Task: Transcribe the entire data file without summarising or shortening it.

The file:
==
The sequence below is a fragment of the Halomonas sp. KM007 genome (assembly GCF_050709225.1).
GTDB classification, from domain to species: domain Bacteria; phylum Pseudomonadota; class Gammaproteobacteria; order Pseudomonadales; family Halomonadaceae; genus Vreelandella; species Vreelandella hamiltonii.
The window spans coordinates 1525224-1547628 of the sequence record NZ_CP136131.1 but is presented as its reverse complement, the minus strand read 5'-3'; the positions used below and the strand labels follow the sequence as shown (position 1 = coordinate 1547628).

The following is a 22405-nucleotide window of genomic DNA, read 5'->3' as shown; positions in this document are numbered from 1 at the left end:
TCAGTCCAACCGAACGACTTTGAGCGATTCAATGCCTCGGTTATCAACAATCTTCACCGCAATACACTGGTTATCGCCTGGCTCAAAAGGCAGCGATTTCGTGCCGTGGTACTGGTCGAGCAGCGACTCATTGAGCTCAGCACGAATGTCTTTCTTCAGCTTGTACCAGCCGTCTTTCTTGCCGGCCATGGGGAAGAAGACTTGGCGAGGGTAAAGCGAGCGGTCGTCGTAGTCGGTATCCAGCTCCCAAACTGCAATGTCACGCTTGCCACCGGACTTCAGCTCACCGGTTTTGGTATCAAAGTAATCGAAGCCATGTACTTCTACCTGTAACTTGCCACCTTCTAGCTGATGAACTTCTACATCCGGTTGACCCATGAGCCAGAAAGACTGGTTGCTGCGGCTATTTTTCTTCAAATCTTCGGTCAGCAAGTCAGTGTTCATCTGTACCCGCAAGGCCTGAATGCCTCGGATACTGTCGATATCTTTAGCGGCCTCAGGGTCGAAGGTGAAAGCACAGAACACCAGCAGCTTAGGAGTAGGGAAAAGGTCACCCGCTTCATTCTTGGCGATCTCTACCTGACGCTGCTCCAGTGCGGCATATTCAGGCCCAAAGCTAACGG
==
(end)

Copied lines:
The sequence below is a fragment of the Halomonas sp. KM007 genome (assembly GCF_050709225.1).
GTDB classification, from domain to species: domain Bacteria; phylum Pseudomonadota; class Gammaproteobacteria; order Pseudomonadales; family Halomonadaceae; genus Vreelandella; species Vreelandella hamiltonii.
The window spans coordinates 1525224-1547628 of the sequence record NZ_CP136131.1 but is presented as its reverse complement, the minus strand read 5'-3'; the positions used below and the strand labels follow the sequence as shown (position 1 = coordinate 1547628).

The following is a 22405-nucleotide window of genomic DNA, read 5'->3' as shown; positions in this document are numbered from 1 at the left end:
TCAGTCCAACCGAACGACTTTGAGCGATTCAATGCCTCGGTTATCAACAATCTTCACCGCAATACACTGGTTATCGCCTGGCTCAAAAGGCAGCGATTTCGTGCCGTGGTACTGGTCGAGCAGCGACTCATTGAGCTCAGCACGAATGTCTTTCTTCAGCTTGTACCAGCCGTCTTTCTTGCCGGCCATGGGGAAGAAGACTTGGCGAGGGTAAAGCGAGCGGTCGTCGTAGTCGGTATCCAGCTCCCAAACTGCAATGTCACGCTTGCCACCGGACTTCAGCTCACCGGTTTTGGTATCAAAGTAATCGAAGCCATGTACTTCTACCTGTAACTTGCCACCTTCTAGCTGATGAACTTCTACATCCGGTTGACCCATGAGCCAGAAAGACTGGTTGCTGCGGCTATTTTTCTTCAAATCTTCGGTCAGCAAGTCAGTGTTCATCTGTACCCGCAAGGCCTGAATGCCTCGGATACTGTCGATATCTTTAGCGGCCTCAGGGTCGAAGGTGAAAGCACAGAACACCAGCAGCTTAGGAGTAGGGAAAAGGTCACCCGCTTCATTCTTGGCGATCTCTACCTGACGCTGCTCCAGTGCGGCATATTCAGGCCCAAAGCTAACGG